By Adam Eisenbarth
It was the night so many students were anticipating as Bentley School Grade 12 students celebrated their graduation at the Bentley Ag Centre.
The evening was a reflection of the years the students spent together in the classroom. As they sat on stage, May 29, they received speeches of congratulations and encouragement to pursue their dreams.
“What I want to share with you tonight is really quite simple,” said guest speaker and Wolf Creek Public School board chair Lorrie Jess. “You need to dream big, do what you love, laugh when you can, apologize when you should, let go of what you can’t change, play fair, forgive quickly, take chances, give everything and have no regrets.
“In my soon to be 50 years, I figured out that life is far too short to be anything but happy.”
Students Duncan Henry and Jenna Seater, reflected on a number of stories and shenanigans the class of 2010 was involved in.
“So around diploma time, everyone gets a little stressed,” recalled Seater. “And Morgan, she got really stressed. This resulted in her crying when her calculator broke.”
Henry followed with a memory of his own.
“How about the time Megan decided she didn’t want to play the game we were playing and told Mr. Moore to ‘shove it,’ using other chosen words.”
Parents had plenty to be proud of, and assistant principal Ian McLaren said the staff felt like proud parents as well on the special evening.
“We really do because when we talk about the students in the staff room we don’t talk about ‘those students,’ the terminology is they’re ‘our kids’ and ‘your kids’ and we’re talking about our students. I don’t know if that’s unique in a small school but that’s the way it is for us.”
The small size of Bentley School is the main reason for the family feeling and McLaren says it’s a feeling that few schools can boast.
“I think that’s the advantage of being a small school. It’s one of the things we’re very proud of. There are bigger schools that can operate maybe fancier programs with the bells and whistles but they’re not going to get the personal attention that they get here.”
The group of students has clearly come together over their many years together.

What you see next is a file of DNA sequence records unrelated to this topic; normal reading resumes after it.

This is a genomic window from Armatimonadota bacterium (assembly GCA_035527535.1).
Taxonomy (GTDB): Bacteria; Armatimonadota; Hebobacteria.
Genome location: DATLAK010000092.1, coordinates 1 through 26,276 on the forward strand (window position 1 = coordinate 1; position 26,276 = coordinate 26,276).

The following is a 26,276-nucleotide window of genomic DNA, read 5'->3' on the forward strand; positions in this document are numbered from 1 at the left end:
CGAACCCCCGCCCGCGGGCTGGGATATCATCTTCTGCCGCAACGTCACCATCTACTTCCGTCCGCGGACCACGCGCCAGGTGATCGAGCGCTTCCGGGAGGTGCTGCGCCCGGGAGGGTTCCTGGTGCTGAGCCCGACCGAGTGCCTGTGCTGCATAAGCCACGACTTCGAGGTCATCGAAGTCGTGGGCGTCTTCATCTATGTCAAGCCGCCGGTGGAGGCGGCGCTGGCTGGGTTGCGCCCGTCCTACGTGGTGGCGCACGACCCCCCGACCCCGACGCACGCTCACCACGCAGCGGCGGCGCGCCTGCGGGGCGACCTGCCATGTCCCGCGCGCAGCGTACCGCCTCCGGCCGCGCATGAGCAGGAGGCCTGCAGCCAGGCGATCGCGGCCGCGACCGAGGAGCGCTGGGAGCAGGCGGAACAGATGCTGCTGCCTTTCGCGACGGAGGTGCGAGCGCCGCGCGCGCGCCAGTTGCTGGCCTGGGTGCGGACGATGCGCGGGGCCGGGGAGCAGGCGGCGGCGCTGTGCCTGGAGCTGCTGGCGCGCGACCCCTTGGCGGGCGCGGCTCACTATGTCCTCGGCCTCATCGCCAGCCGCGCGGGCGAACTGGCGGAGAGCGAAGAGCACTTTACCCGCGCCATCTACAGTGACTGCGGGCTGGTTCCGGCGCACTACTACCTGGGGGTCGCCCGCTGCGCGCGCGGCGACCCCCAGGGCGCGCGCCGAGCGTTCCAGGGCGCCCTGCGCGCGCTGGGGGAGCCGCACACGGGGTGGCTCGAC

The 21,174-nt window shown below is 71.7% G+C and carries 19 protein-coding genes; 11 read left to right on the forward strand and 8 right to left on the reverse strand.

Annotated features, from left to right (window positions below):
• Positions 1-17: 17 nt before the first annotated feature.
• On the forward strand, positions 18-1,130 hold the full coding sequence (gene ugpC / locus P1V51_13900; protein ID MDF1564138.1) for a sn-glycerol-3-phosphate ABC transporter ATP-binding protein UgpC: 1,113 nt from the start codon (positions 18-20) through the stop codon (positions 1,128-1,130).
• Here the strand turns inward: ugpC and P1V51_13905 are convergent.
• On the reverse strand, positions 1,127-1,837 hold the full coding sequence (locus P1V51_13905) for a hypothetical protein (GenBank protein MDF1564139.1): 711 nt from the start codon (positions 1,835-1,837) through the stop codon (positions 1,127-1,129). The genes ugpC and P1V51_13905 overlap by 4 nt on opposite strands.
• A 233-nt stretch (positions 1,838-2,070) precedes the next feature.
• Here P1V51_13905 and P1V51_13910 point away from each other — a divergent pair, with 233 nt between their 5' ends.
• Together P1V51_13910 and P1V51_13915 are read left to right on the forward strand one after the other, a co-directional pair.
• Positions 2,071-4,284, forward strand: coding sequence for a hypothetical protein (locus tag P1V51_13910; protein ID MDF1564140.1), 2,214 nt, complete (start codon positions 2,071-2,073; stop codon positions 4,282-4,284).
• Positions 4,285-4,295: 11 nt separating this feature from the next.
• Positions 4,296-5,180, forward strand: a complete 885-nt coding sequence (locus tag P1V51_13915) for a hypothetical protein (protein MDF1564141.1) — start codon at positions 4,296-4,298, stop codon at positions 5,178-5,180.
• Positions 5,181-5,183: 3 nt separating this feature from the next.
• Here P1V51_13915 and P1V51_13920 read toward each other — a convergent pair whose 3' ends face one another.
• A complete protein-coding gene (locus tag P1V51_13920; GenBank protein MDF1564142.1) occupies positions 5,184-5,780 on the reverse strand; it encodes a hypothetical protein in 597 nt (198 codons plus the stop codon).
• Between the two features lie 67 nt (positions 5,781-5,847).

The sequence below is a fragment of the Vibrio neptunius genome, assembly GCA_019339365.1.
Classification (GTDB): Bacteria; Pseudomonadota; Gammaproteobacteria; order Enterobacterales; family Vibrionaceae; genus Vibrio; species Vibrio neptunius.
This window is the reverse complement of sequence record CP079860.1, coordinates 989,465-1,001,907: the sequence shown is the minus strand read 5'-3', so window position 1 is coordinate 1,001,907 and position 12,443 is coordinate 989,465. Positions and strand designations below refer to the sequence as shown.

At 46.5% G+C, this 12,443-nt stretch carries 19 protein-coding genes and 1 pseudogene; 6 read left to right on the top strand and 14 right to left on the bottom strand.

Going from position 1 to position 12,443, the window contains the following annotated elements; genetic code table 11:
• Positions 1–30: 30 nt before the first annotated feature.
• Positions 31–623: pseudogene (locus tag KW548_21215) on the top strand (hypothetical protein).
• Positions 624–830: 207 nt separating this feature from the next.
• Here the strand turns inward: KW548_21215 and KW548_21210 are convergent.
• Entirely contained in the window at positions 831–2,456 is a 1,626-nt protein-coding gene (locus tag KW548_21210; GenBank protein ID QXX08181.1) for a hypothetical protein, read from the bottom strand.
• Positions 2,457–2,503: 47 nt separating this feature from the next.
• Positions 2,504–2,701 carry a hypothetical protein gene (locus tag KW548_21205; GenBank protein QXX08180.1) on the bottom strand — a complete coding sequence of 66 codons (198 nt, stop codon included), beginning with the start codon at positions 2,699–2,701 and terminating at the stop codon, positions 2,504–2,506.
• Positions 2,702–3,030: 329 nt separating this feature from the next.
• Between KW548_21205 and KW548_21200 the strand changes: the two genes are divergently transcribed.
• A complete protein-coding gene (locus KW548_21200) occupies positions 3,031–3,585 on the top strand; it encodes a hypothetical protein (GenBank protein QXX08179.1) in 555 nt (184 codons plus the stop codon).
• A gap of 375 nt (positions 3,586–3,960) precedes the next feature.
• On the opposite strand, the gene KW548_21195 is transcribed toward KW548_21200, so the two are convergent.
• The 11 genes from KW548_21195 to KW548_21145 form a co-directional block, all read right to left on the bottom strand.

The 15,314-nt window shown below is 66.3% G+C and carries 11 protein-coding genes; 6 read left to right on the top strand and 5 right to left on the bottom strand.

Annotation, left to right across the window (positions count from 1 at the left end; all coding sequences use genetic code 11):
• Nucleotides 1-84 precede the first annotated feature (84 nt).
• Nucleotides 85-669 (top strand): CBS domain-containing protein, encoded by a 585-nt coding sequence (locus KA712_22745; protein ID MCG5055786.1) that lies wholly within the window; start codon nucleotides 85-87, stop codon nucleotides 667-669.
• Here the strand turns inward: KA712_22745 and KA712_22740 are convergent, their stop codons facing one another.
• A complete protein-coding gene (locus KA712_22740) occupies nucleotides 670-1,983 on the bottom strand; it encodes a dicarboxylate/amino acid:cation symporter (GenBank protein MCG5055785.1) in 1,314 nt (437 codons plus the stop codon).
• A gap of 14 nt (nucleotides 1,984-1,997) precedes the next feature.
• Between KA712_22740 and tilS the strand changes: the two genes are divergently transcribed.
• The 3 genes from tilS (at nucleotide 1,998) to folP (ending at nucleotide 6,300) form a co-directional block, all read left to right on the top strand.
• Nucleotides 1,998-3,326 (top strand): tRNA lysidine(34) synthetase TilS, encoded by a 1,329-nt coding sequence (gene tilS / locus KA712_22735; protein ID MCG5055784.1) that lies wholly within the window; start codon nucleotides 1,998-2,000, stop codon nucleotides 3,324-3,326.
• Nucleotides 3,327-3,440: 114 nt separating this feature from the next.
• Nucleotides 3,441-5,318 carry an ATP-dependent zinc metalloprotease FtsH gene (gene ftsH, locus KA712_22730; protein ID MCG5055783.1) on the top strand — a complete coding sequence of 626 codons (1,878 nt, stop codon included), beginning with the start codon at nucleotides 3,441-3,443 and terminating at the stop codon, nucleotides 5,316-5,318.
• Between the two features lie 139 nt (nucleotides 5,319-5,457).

“They’re all great and very supportive,” said valedictorian Morgan Anderson of her classmates, adding the family feeling to the school is something she’ll miss most. “All the teachers know who you are.”
McLaren read a speech prepared by principal Lane Moore, who could not attend due to poor driving conditions in Calgary.
“This class has always been dedicated to being involved in everything they could be, from academics, some with more than 140 credits, athletics, playing on as many teams as possible to school activities. They’ve always been committed to being the best that they could be,” on Moore’s behalf. “I have thoroughly enjoyed these students and will never forget them.”
The class of 2010 was one of the bigger graduating groups the school has had, with 36 students, but still the group was close.
“This is a group that since they were in their early, early grades, this has always been a very strong group both academically and socially,” McLaren said.
Keeping some sort of contact with the students should not be a challenge he added.
“There’s always a connection in a small community where you may never see these students again if they decide to move away to the big city, but you’ll see their parents and their little brothers and sisters.”
The night was capped with a number of awards and scholarships being handed out. For McLaren, it was a great evening.
“It’s a very exciting moment, we just have to make sure they come back for the rest of the (school) year.”